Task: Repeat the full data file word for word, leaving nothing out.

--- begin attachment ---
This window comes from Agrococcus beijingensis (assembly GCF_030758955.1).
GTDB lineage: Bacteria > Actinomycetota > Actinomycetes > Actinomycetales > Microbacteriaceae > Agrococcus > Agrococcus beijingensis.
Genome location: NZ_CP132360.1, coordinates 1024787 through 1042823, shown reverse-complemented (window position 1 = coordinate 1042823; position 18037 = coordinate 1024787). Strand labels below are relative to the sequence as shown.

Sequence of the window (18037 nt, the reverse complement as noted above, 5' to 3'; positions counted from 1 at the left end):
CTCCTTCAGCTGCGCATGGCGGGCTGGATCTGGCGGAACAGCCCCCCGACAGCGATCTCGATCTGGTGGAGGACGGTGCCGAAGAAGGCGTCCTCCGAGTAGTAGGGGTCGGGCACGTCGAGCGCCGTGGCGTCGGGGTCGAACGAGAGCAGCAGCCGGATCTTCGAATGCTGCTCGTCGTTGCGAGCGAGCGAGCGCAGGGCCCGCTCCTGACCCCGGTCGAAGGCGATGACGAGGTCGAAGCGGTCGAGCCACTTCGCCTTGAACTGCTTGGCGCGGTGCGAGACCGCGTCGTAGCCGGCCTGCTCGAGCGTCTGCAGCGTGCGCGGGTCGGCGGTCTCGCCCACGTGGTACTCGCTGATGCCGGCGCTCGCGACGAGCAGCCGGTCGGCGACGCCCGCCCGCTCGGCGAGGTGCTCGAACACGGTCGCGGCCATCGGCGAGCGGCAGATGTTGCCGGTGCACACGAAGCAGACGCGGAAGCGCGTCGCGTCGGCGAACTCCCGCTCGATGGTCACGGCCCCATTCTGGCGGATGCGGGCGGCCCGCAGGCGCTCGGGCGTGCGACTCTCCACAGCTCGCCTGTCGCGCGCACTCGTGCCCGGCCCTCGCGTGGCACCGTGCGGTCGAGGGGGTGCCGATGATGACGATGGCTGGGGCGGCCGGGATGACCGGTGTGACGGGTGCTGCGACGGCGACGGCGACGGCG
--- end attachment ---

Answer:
This window comes from Agrococcus beijingensis (assembly GCF_030758955.1).
GTDB lineage: Bacteria > Actinomycetota > Actinomycetes > Actinomycetales > Microbacteriaceae > Agrococcus > Agrococcus beijingensis.
Genome location: NZ_CP132360.1, coordinates 1024787 through 1042823, shown reverse-complemented (window position 1 = coordinate 1042823; position 18037 = coordinate 1024787). Strand labels below are relative to the sequence as shown.

Sequence of the window (18037 nt, the reverse complement as noted above, 5' to 3'; positions counted from 1 at the left end):
CTCCTTCAGCTGCGCATGGCGGGCTGGATCTGGCGGAACAGCCCCCCGACAGCGATCTCGATCTGGTGGAGGACGGTGCCGAAGAAGGCGTCCTCCGAGTAGTAGGGGTCGGGCACGTCGAGCGCCGTGGCGTCGGGGTCGAACGAGAGCAGCAGCCGGATCTTCGAATGCTGCTCGTCGTTGCGAGCGAGCGAGCGCAGGGCCCGCTCCTGACCCCGGTCGAAGGCGATGACGAGGTCGAAGCGGTCGAGCCACTTCGCCTTGAACTGCTTGGCGCGGTGCGAGACCGCGTCGTAGCCGGCCTGCTCGAGCGTCTGCAGCGTGCGCGGGTCGGCGGTCTCGCCCACGTGGTACTCGCTGATGCCGGCGCTCGCGACGAGCAGCCGGTCGGCGACGCCCGCCCGCTCGGCGAGGTGCTCGAACACGGTCGCGGCCATCGGCGAGCGGCAGATGTTGCCGGTGCACACGAAGCAGACGCGGAAGCGCGTCGCGTCGGCGAACTCCCGCTCGATGGTCACGGCCCCATTCTGGCGGATGCGGGCGGCCCGCAGGCGCTCGGGCGTGCGACTCTCCACAGCTCGCCTGTCGCGCGCACTCGTGCCCGGCCCTCGCGTGGCACCGTGCGGTCGAGGGGGTGCCGATGATGACGATGGCTGGGGCGGCCGGGATGACCGGTGTGACGGGTGCTGCGACGGCGACGGCGACGGCG